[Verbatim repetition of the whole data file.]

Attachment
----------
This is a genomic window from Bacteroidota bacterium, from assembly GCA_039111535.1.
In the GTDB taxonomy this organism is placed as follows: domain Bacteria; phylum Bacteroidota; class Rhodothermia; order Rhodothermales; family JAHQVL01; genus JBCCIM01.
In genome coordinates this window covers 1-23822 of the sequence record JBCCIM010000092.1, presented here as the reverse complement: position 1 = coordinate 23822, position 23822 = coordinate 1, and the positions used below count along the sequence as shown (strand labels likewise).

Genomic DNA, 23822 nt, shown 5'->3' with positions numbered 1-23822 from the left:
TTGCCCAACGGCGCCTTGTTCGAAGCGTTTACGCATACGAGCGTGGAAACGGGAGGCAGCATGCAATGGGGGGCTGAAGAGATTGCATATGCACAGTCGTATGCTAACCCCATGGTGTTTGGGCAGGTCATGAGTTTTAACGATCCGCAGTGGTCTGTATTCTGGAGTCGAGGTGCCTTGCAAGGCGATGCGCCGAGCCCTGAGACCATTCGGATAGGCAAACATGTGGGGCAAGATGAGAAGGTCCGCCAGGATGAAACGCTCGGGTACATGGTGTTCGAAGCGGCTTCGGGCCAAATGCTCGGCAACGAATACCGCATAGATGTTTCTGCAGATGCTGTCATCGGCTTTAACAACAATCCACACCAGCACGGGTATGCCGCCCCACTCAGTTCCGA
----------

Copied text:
This is a genomic window from Bacteroidota bacterium, from assembly GCA_039111535.1.
In the GTDB taxonomy this organism is placed as follows: domain Bacteria; phylum Bacteroidota; class Rhodothermia; order Rhodothermales; family JAHQVL01; genus JBCCIM01.
In genome coordinates this window covers 1-23822 of the sequence record JBCCIM010000092.1, presented here as the reverse complement: position 1 = coordinate 23822, position 23822 = coordinate 1, and the positions used below count along the sequence as shown (strand labels likewise).

Genomic DNA, 23822 nt, shown 5'->3' with positions numbered 1-23822 from the left:
TTGCCCAACGGCGCCTTGTTCGAAGCGTTTACGCATACGAGCGTGGAAACGGGAGGCAGCATGCAATGGGGGGCTGAAGAGATTGCATATGCACAGTCGTATGCTAACCCCATGGTGTTTGGGCAGGTCATGAGTTTTAACGATCCGCAGTGGTCTGTATTCTGGAGTCGAGGTGCCTTGCAAGGCGATGCGCCGAGCCCTGAGACCATTCGGATAGGCAAACATGTGGGGCAAGATGAGAAGGTCCGCCAGGATGAAACGCTCGGGTACATGGTGTTCGAAGCGGCTTCGGGCCAAATGCTCGGCAACGAATACCGCATAGATGTTTCTGCAGATGCTGTCATCGGCTTTAACAACAATCCACACCAGCACGGGTATGCCGCCCCACTCAGTTCCGA